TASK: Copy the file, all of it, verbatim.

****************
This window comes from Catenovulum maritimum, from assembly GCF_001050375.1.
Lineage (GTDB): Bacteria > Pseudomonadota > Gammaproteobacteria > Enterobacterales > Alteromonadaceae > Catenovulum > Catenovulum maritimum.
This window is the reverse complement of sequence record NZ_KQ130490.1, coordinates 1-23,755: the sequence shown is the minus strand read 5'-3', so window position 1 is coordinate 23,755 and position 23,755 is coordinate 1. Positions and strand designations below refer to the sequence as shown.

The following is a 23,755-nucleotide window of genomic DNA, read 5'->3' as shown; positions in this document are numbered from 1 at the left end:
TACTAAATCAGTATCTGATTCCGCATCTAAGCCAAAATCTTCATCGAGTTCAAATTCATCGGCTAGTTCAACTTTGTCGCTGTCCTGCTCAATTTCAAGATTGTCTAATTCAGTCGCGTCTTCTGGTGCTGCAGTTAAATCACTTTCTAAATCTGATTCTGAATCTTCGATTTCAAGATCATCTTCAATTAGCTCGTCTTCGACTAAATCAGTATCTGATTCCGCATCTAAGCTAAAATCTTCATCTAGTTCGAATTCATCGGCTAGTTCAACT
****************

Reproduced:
This window comes from Catenovulum maritimum, from assembly GCF_001050375.1.
Lineage (GTDB): Bacteria > Pseudomonadota > Gammaproteobacteria > Enterobacterales > Alteromonadaceae > Catenovulum > Catenovulum maritimum.
This window is the reverse complement of sequence record NZ_KQ130490.1, coordinates 1-23,755: the sequence shown is the minus strand read 5'-3', so window position 1 is coordinate 23,755 and position 23,755 is coordinate 1. Positions and strand designations below refer to the sequence as shown.

The following is a 23,755-nucleotide window of genomic DNA, read 5'->3' as shown; positions in this document are numbered from 1 at the left end:
TACTAAATCAGTATCTGATTCCGCATCTAAGCCAAAATCTTCATCGAGTTCAAATTCATCGGCTAGTTCAACTTTGTCGCTGTCCTGCTCAATTTCAAGATTGTCTAATTCAGTCGCGTCTTCTGGTGCTGCAGTTAAATCACTTTCTAAATCTGATTCTGAATCTTCGATTTCAAGATCATCTTCAATTAGCTCGTCTTCGACTAAATCAGTATCTGATTCCGCATCTAAGCTAAAATCTTCATCTAGTTCGAATTCATCGGCTAGTTCAACT